Infernal Affairs (2002)
dir. Wai-keung Lau and Alan Mak
Shit, we've got a no-English-speaking movie we gotta sell to a we-don't-like-to-read-subtitles public. Let's play up the accolades. All the critics loved this movie. We'll put up a list of all the awards. Oh, but wait, we don't folks to think this is just some artsy movie—those don't sell. Mention the cops and robbers plot; Americans love that shit. But we can't have snippets of dialogue; again subtitles Americans no like. We'll get an American narrator.
So step right up folks, we've got a hard-boiled crime picture that the critics also like, but not so much that it's artsy, and there's violence and...what was that about a foreign language and subtitles? We didn't say anything about a foreign language and subtitles. Who said anything about a foreign language and subtitles.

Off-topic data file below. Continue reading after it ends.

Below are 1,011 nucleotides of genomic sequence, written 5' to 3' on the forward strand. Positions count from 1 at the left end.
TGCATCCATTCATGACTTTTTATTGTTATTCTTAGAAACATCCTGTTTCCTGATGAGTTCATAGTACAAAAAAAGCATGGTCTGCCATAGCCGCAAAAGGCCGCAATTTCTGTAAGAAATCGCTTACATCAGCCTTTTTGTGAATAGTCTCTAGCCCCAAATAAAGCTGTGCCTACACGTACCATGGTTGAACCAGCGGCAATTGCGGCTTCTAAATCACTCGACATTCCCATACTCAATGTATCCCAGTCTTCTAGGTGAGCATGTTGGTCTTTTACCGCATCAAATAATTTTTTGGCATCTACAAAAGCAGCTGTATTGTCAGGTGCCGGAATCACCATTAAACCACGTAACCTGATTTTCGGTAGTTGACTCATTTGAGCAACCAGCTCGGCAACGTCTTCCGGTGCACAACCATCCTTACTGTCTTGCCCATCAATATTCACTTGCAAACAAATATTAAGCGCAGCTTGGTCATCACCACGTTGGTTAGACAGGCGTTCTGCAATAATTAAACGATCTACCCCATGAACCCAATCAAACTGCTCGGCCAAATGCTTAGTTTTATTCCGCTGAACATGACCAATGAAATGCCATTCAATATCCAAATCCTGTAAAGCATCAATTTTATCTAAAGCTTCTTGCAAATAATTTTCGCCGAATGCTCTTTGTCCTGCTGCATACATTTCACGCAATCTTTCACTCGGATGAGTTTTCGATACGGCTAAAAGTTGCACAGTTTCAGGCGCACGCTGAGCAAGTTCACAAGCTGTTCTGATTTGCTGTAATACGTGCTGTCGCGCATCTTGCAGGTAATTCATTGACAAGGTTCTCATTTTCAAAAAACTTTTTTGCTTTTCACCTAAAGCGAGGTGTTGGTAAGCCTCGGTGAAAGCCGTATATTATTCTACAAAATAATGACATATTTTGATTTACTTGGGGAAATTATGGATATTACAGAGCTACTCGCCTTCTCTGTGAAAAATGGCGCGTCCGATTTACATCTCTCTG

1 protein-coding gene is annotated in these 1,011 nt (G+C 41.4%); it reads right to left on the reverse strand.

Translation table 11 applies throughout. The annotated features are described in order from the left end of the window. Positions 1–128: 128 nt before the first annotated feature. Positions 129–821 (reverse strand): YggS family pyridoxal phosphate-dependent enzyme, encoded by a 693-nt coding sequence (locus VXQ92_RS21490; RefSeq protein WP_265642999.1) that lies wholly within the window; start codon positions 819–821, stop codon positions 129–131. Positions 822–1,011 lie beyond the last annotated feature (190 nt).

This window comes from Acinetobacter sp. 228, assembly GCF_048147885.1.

[Infernal Affairs trailer:]
The Departed (2006)
dir. Martin Scorsese
By this point in his career, Scorsese was more than just a well-known commodity, he was synonymous with everything that was right about cinema in general and gangster movies in particular. And so, when advertising any of his movies, studios knew enough to play up Scorsese's involvement. Hence this trailer's opening: a dark silhoutte walks across what appears to be an auto shop and pontificates on the right and wrong side of the law. Intercut with this are images of Leo in prison and Damon in uniform. And, oh yeah, did I mention "Gimme Shelter?" Oh shit, is this another Scorsese gangster picture? Sure enough, it is. Sweet awesomeness.
By the way, it's no accident that the final title image in the trailer bears more than a passing resemblance to the poster for Scorsese's breakout picture, Mean Streets.
[The Departed trailer:]